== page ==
But, ever the optimist, Charles seems unfazed. He was finally cleared to leave isolation and return home to his family on April 7. He may be blind, but Charles sees the road ahead very clearly. And while his life might currently be muddled with quarantines and curfews, he says he is guided by faith and the desire to return to UIW.
“My message is stay strong! Don’t panic! God is with us always. This too shall pass. Take this time to do something you always wanted to do, be it creatively or otherwise. Tap into your hidden talents!”
Be patient and follow your dreams. Trust your instincts and know that your life is what you make it. Keep seeking God and keeping Him first in anything you do because He will ultimately get you through everything. Keep dreaming of the wins, enjoy every moment, embrace the people in your life, and be thankful for everything. Take care of yourself mentally, physically, and emotionally. All the work you put in will pay off. What is in store for you, is something worth waiting for. You may think that all your hard work is going unnoticed, but your light will shine and everyone will see. Later in life, you will come into a family you will carry forever. Love them hard, be there for them, and more importantly enjoy every moment you have to see those people who mean the most to you. You don't get those memories back, but you can make those memories last forever. The sisterhood you will gain will be the greatest thing you take from your experiences. Pray for them as much as you pray for yourself, because they will be your family too. Be the light in the darkness and let no one take away that smile. Be great, kid!
Your Future Self
“Joy is that kind of happiness that does not depend on what happens.” - David Steindl-Rast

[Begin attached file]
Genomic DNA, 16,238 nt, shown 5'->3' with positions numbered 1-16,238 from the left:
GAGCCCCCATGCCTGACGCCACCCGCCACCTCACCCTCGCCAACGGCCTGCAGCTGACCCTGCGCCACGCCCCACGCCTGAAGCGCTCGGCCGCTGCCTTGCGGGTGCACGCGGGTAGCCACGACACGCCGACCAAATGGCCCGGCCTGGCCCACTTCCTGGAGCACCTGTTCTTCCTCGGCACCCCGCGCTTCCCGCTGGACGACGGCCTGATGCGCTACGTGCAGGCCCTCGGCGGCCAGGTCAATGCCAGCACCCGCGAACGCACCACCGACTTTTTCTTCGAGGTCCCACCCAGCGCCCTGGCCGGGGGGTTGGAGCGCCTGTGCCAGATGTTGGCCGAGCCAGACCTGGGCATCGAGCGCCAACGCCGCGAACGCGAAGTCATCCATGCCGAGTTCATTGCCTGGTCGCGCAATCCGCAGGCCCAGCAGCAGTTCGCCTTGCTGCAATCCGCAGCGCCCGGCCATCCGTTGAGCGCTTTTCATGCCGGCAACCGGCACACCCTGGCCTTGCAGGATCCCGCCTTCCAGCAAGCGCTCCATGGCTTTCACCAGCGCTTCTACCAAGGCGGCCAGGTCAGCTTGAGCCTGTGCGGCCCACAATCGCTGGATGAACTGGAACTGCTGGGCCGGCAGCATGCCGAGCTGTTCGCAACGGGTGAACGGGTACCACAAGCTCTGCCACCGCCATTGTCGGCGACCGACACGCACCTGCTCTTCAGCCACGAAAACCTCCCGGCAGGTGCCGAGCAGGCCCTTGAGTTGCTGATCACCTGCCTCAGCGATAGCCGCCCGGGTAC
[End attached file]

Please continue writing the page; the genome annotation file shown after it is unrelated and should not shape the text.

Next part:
May 2020 was going to be a celebration month with my graduation and wedding. Then COVID-19 happened. Events that I had dreamed about for years…destroyed. But were they truly destroyed?
In the worst of times, God is still at work teaching our world what is truly important in life. Yes, we may have wanted a huge graduation full of people applauding us for all the hard work we put in for so many years. But is that what matters? We will still graduate. We will still share with the world all the skills we have learned. We will still make a difference. And yes, I may have wanted a beautiful wedding with many family and friends present, but I will still marry my best friend in the Sacrament of Marriage. We will still start a life together.
Even though events we have dreamt of have changed, life still goes on. Stay strong, my friends. It is not about what happens or how it happens, but our attitude towards the situation. Enjoy the moments God is giving you; He is painting a picture better than you ever dreamed of!
Calling all Cardinals! The UIW Alumni Association is asking our alumni to welcome the newest members of our association by submitting a video! Send your well wishes and congratulations to the Class of 2020 to firstname.lastname@example.org. You will be featured in a video sent to our graduates and be displayed on @UIWAlumni social media!